Women on HAART had half the hazard of progression to SILs (HR = 0.47, 95% CI: 0.33–0.68, P = 0.0001) when compared to those on any other ART regimen (“old HAART” and “any ART”) and “no ART.” This protection afforded by HAART was maintained when the therapies were looked at separately as well: “old HAART” (HR = 0.46, 95% CI 0.31–0.69, P = 0.0002), “any ART” (HR = 0.35, 95% CI 0.19–0.63, P = 0.0005), or “no ART” (HR = 0.66, 95% CI 0.47–0.92, P = 0.0139). For each 100 cells/μL increase in CD4+ cell count, the hazard of progression decreased by 9% (HR = 0.91, 95% CI=0.86–0.96, P = 0.0007). While the P value remains the same, the effect of increased CD4+ cell counts is more apparent when higher numbers of units of increase in CD4+ cell counts are compared. For each year of increase in duration of HIV infection, the hazard of progression decreases by 12% (HR = 0.88, 95% CI, 0.85–0.91, P < 0.0001). IV drug use increased the hazard of progression by 94% (HR = 1.94, 95% CI=1.33–2.84, P = 0.0007) as did being a current smoker when compared with those who never smoked (HR = 1.39, 95% CI=0.99–1.95, P = 0.0566) or a former smoker (HR = 2.07, 95% CI=1.04–4.16, P = 0.0397) (Table 3).
The restoration of the immune function mediated by HAART in HIV-infected women may have a positive impact on cervical SILs . Compared to those who are not on HAART, HIV-infected women on antiretroviral therapy tend to have a lower incidence rate of SILs  and higher probability of remaining free of SILs . However, the effect of HAART on changes of SILs remains unclear and controversial. In their one-year follow-up study of 2,059 women, Minkoff et al. reported that HIV-infected women who were on HAART had a greater increase in regression and a greater decrease in the progression to SILs compared to women who were not on HAART . It has also been reported that the use of HAART is associated with a higher rate of regression of SILs  and CINs . Recently, Adler et al. conducted a large prospective study evaluating the effect of HAART on HPV-related cervical disease; in their study, the use of HAART increased the regression of cervical lesions . The progression to cervical lesions was also reduced by 15% in those on HAART compared to those not on HAART, but the result was not statistically significant . On the other hand, Schuman et al. reported that progression and regression of SILs were not different in HIV-infected women on HAART and not on HAART  and Lillo et al. showed no difference in regression of SILs . Firnhaber et al. and Blitz et al. reported in recent studies decreased incidence and progression of SIL in HIV-infected women receiving modern HAART [11, 12].
Our retrospective cohort of prospectively collected information over 20 years aims to bring more clarity to understand the effects of HAART and menopause on the progression to SIL in HIV-infected women. We stratified HAART as two categories: HAART and “old HAART” because ART regimens containing indinavir, saquinavir, fosamprenavir, nelfinavir, or nevirapine are not preferred regimens due to lower potency, side effects, and inconvenient dose schedules . We were able to compare women on HAART to those on “old HAART” because we analyzed up to almost 20 years in cumulative data (median 9.2 (0.4–19.9) years). In our study, we found that HIV-infected women on HAART had a lower risk of progression to SILs. Overall, HAART decreased the progression to cervical SILs by 51% in this stable cohort. Interestingly, we found that “old HAART” did not decrease risk of progression to SILs.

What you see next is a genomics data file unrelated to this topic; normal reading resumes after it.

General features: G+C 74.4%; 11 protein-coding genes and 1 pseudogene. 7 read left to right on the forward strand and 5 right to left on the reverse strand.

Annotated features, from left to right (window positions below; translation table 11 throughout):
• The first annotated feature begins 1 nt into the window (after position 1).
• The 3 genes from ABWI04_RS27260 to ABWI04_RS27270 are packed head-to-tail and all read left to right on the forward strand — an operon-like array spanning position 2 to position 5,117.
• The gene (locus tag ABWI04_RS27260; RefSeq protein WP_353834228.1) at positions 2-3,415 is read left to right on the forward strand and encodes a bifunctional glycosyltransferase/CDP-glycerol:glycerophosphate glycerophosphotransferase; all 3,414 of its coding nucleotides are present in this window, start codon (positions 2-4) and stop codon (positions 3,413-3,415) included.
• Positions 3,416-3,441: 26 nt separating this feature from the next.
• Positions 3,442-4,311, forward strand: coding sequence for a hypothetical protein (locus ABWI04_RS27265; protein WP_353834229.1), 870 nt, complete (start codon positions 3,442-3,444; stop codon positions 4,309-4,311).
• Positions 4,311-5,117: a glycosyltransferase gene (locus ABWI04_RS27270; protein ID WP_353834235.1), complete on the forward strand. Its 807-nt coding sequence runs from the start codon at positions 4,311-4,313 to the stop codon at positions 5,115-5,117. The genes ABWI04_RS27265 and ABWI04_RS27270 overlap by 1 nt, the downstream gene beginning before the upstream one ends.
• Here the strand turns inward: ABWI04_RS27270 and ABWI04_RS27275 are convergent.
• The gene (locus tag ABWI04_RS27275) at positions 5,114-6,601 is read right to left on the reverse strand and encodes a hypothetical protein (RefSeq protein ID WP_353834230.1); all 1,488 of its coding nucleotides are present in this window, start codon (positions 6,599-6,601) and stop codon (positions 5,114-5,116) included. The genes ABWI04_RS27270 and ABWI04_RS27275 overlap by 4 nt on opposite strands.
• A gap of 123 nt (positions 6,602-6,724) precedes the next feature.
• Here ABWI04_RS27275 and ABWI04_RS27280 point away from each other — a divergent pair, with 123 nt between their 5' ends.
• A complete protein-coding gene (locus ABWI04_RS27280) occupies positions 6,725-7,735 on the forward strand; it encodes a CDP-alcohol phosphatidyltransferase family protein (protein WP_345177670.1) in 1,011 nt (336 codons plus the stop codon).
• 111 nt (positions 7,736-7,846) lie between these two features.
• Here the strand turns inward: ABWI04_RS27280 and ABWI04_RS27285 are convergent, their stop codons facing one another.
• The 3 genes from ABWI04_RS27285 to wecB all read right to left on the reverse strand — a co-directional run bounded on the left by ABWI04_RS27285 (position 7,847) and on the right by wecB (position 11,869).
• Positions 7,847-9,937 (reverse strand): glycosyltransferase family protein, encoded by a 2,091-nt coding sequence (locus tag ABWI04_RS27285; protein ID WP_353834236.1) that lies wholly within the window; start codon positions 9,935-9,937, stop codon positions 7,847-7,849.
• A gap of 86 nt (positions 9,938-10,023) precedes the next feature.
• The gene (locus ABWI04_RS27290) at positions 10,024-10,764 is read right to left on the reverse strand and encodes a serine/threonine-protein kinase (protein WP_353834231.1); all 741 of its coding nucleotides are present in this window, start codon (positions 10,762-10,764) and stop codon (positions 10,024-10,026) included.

Our findings suggest that the mixed results regarding the effect of HAART on SILs may be due to the lack of stratification by ARV regimen or the use of ARV medications which are considered less potent. In those previous studies [5–10], HAART regimens were probably regimens corresponding to “old HAART” as defined in our study alone or a mixture of “old HAART” and HAART since these studies were conducted between 1993 and 2000 [5, 6, 8–10]. Therefore, it is not surprising that the results of these previous studies were varied. In a recent study by Adler et al. , their HAART regimens were not specified and probably included regimens corresponding to HAART as defined in our study.
An increase of CD4+ cell counts is a common direct consequence of HAART, and therefore the effect of increased CD4+ cell counts on SILs indirectly reflects the effect of HAART. Moore et al. reported that higher CD4+ cell counts were associated with higher rates of regression of SILs . Other studies have demonstrated that with lower CD4+ cell counts, the prevalence of HPV-related cervical lesions is increased . Our study demonstrates that higher CD4+ cell counts are associated with a lower risk of progression to cervical SILs. However, some studies showed a discordant relationship between HAART and CD4+ cell count relating with HPV-related cervical lesions. Studies reporting no correlation between HAART and SILs in HIV-infected women demonstrated increased prevalence  or risk of progression  of SILs with decreased CD4+ cell counts. On the other hand, Heard et al. showed positive impact of HAART on cervical SILs but reported that CD4+ cell counts were not associated with regression of SILs . These inconsistencies regarding the effect of HAART and CD4+ cell counts on SILs on HIV-infected women suggest that additional immunologic factors may play a role in HPV-related cervical disease in suppression HPV [20, 24].